Film-makers recognised in Guyana
The second Loyola Documentary Film Festival has taken place in Guyana. It is an initiative of the Jesuit-led CatholicTV (CTV) that aims to create and promote awareness among people about socio-economic and cultural issues that affect Guyana as a nation. It allows film-makers and corporate bodies to actively engage in developing the skills and expertise of Guyanese.
There were a total of seven entries in the 2015 Film Festival, four produced by amateurs and three from professional film-makers. The screenings and awards took place at the Theatre Guild, Kingston in Georgetown, introduced by Dr Paloma Mohamed-Martin, the Head of the Communications Department at the University of Guyana. Participants then received their awards from Bishop Francis Alleyne OSB. Among those who took part in the Film Festival were students of the Communications Department in the University of Guyana, under Ms Carolyn Walcott.
Launched in 2013 by Fr Justin Prabhu SJ, the Director of CTV, the Loyola Documentary Film Festival was set up to mark the 35th anniversary of the death of Jesuit Priest Fr Bernard Darke SJ who was brutally killed in broad daylight on Brickdam. Since then, it has paved the way for the Guyanese Ministry of Culture, Youth and Sport to teach film-making in Guyana.
On 14 July 1979, a gang of government supporters attacked demonstrators of the Working People’s Alliance. Father Darke was a keen photographer and was attempting to take photographs for the Catholic Standard. He was killed when the government supporters turned and began attacking innocent bystanders. “It is easy to label Fr Darke as a scout leader, as a photographer, as a teacher, as a priest,” says Fr Prabhu, “but the labels should not mask the unity and motives of a likeable and hardworking Jesuit striving to do all for the greater glory of God.”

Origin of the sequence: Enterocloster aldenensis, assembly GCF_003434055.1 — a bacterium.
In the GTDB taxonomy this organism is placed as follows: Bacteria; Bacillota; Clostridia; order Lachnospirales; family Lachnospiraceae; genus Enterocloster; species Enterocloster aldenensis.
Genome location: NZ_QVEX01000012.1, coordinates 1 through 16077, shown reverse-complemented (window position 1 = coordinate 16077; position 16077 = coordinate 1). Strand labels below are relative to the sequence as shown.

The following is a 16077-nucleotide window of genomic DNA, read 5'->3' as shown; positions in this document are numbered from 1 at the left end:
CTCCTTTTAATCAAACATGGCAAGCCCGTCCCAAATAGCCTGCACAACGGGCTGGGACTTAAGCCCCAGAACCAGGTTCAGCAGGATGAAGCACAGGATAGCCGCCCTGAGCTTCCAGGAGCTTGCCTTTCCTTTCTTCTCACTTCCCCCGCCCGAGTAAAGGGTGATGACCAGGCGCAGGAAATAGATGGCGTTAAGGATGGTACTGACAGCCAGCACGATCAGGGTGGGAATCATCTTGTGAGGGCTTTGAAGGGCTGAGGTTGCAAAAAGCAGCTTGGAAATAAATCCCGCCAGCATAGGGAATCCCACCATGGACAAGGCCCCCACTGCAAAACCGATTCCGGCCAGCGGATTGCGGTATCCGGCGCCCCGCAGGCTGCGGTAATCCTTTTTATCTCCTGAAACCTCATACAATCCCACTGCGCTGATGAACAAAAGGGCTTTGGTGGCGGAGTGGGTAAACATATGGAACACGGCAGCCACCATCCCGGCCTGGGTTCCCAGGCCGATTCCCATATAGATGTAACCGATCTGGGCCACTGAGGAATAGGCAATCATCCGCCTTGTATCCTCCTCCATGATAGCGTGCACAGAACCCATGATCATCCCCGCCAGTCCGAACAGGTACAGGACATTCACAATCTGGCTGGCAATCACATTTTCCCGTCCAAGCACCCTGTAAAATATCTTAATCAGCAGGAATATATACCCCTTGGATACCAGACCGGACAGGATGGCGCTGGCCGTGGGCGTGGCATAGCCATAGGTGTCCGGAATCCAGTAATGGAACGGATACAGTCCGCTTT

Documentaries that transform society
The Competition that culminates in the Loyola Film Festival stems from the Summer Media School that CTV holds, which seeks to develop the art of documentary and film making in young Guyanese. It gives them six months for production and allows both amateurs and professional to create quality documentaries for the world stage that are capable of transforming Guyanese society. CatholicTV shares the documentaries via its network regionally and internationally to give exposure and credibility to the skills of Guyanese film makers.
The Loyola Film Festival’s logo (right) was designed by Samanthani Singh-McLean, who was originally a volunteer at CTV and is now its Media Manager. It features a silhouette of a 2013 Summer School student operating his camera against coloured films. The logo signifies CTV’s commitment to developing skills in modern technology and techniques for the art of film and documentary production and promoting the development of television journalism.